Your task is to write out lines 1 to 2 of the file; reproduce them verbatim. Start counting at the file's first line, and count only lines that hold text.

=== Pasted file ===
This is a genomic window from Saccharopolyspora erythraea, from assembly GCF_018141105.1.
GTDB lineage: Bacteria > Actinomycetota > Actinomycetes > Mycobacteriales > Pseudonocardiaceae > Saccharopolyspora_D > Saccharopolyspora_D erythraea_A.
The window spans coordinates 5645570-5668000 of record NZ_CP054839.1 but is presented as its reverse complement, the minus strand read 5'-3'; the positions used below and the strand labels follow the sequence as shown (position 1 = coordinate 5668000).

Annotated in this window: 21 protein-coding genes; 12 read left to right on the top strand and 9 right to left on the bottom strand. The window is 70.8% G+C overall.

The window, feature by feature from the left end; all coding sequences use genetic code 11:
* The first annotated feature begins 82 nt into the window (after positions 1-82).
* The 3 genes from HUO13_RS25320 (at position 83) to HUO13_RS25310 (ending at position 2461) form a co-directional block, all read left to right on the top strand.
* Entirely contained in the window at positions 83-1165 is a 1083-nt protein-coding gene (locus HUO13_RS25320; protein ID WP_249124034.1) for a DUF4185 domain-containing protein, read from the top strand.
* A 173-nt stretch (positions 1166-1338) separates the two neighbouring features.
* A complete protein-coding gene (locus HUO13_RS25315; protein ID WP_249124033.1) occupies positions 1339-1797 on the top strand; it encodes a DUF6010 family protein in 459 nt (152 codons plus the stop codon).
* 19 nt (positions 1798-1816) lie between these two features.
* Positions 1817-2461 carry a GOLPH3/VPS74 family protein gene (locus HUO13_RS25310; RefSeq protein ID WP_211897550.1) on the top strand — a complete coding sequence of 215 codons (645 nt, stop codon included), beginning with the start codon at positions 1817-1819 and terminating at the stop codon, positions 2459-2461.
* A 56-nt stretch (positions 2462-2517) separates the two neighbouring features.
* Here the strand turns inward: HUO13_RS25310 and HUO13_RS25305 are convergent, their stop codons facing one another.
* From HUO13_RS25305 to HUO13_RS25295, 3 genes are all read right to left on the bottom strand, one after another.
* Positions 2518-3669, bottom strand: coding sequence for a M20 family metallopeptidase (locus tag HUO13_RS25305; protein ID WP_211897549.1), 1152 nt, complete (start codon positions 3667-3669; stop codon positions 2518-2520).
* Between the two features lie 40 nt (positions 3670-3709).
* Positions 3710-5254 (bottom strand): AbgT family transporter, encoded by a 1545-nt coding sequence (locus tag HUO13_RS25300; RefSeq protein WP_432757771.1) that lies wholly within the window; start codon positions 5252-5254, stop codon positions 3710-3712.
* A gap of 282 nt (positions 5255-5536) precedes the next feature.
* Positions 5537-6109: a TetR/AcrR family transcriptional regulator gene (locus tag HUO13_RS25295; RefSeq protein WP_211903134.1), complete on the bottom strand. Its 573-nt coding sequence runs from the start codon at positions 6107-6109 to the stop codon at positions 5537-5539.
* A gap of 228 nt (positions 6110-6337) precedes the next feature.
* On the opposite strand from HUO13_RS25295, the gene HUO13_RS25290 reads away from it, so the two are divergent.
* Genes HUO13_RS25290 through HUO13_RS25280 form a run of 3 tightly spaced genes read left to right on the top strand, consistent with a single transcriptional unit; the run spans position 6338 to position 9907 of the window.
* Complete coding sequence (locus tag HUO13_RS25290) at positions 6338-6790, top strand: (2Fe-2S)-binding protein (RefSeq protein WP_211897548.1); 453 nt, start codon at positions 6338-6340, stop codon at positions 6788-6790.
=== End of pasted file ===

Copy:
This is a genomic window from Saccharopolyspora erythraea, from assembly GCF_018141105.1.
GTDB lineage: Bacteria > Actinomycetota > Actinomycetes > Mycobacteriales > Pseudonocardiaceae > Saccharopolyspora_D > Saccharopolyspora_D erythraea_A.